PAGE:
Dear Author: connecting with your readers

Color me more than a little surprised.

I am constantly told how hard it is to connect with your readers and how so many authors wish there was a way to really get to know who their fans are. This sounds legit. After all, I don't get an email from Amazon each month with the names and email of the people who bought my book. For the most part, I have no idea who my readers are.

But I do know a few. For example, I mentioned that when I got my Netgalley feedback there was a selection that readers could check if they were interested in connecting with the author. So, I finally got my act together and sent emails out to the lovely readers who were interested in chatting.
Imagine my shock when the first two people emailed back saying how happy they were that I contacted them, because NO ONE EVER DOES. One reader said she's been a member of Netgalley for years and has always checked the contact box. I was only the second author ever to reach out to her.

I realize that many of that feedback comments never make it to the author and the publicist is the one who sees it (this is me throwing shade at you, publicists who don't pass this on). But there are plenty of indie authors on Netgalley. And that means there are tons of authors pretty much ignoring an opportunity to connect.

Which got me thinking of other easy opportunities that authors could be flubbing. Check this list to see if you are committing any of these sins.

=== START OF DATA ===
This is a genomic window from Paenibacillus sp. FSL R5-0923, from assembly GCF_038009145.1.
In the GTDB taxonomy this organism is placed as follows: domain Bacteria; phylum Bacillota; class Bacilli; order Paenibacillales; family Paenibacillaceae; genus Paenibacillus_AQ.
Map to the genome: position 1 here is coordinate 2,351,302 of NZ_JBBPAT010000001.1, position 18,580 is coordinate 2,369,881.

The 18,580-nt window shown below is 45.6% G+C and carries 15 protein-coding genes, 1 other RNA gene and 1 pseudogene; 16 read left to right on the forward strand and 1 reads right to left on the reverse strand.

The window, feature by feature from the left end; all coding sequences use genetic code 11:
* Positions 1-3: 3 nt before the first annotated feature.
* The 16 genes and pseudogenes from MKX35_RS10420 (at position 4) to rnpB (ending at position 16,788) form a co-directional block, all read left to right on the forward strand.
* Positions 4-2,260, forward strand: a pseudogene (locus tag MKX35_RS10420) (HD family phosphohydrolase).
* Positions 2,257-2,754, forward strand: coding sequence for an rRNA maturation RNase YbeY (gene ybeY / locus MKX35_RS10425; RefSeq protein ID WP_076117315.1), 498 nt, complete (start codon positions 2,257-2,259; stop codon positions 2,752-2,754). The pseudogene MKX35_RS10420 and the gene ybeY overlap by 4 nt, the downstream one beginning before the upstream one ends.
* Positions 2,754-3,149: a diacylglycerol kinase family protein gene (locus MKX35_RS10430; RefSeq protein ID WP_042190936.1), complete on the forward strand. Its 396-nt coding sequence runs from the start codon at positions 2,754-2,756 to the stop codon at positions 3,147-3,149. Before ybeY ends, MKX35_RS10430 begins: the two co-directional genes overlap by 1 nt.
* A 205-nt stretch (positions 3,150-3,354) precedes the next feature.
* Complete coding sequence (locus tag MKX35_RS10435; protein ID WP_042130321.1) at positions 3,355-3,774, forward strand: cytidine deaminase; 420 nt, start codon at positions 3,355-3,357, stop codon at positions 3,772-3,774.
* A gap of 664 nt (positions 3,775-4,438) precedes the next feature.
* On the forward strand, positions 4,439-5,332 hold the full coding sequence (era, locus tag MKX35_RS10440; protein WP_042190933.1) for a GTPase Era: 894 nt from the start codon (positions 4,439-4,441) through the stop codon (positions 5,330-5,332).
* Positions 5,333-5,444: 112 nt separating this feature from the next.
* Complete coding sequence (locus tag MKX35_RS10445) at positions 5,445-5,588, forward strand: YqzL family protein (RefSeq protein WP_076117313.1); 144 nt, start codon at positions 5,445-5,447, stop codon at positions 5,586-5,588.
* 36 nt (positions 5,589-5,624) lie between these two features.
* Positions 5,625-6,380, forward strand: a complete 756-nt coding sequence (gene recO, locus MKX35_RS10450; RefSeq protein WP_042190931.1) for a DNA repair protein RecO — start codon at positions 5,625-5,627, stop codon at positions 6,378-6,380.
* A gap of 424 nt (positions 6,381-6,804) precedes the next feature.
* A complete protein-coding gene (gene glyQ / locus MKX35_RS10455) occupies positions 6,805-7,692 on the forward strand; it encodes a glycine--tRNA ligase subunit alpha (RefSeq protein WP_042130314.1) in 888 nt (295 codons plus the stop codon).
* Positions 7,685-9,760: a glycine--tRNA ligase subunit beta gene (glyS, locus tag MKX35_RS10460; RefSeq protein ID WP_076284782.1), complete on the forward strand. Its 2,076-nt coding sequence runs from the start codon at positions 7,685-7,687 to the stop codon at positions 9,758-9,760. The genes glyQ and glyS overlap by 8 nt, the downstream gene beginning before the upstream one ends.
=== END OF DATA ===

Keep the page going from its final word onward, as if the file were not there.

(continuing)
1. Solicited contact
This can be through a service like Netgalley, a contact form response, or a formal request through your agent or publicist. Whatever the circumstances are, if a reader says "hey, I'd love to get in contact with you", you do it. I just cannot fathom any good reason for not doing this. Seriously, just do it.

2. Fan (e)mail
Most of us don't make our addresses public for good reason, but I hand out my email address with no issue. And, as expected, I get emails from readers. Most of them are just really nice notes thanking me for the book. Others want to know about certain aspects of the book and some want to know about the next book. Regardless of the nature, I respond to every email I get. Now, I'm not Veronica Roth who probably receives hundreds of emails a day, so the influx is super manageable. I'm guessing Veronica Roth isn't reading this, so for the rest of us. Respond to your fan mail.

3. Book info
Speaking of email, are you making yourself easy to find? Your email address should be in your back matter. I know some folks get squeamish about making their email so public. I don't personally get this, but I don't want to judge. If that makes you uncomfortable, then create a new email address to use for your books, website, etc. Just make sure you check it regularly.

4. Blog comments
I admit to falling down on the job with this one, but it's important and I want to do better. I'm talking about responding to blog comments. When someone leaves an insightful comment or a question, we really need to take a minute and respond. Not only is it polite, but it's a very public way to show your approachability.

5. Social media shout outs
You don't need to send a thank you to everyone who favorites the picture of your morning coffee. But you should respond when someone sends you a direct message. And if you get a lovely shout out online, a lovely "Hey, thanks! You rock, too!" is quite...lovely.

While we'll never know exactly who is reading our work, we have plenty of chances to connect with our readers. What are the ways you stay connected with fans of your work?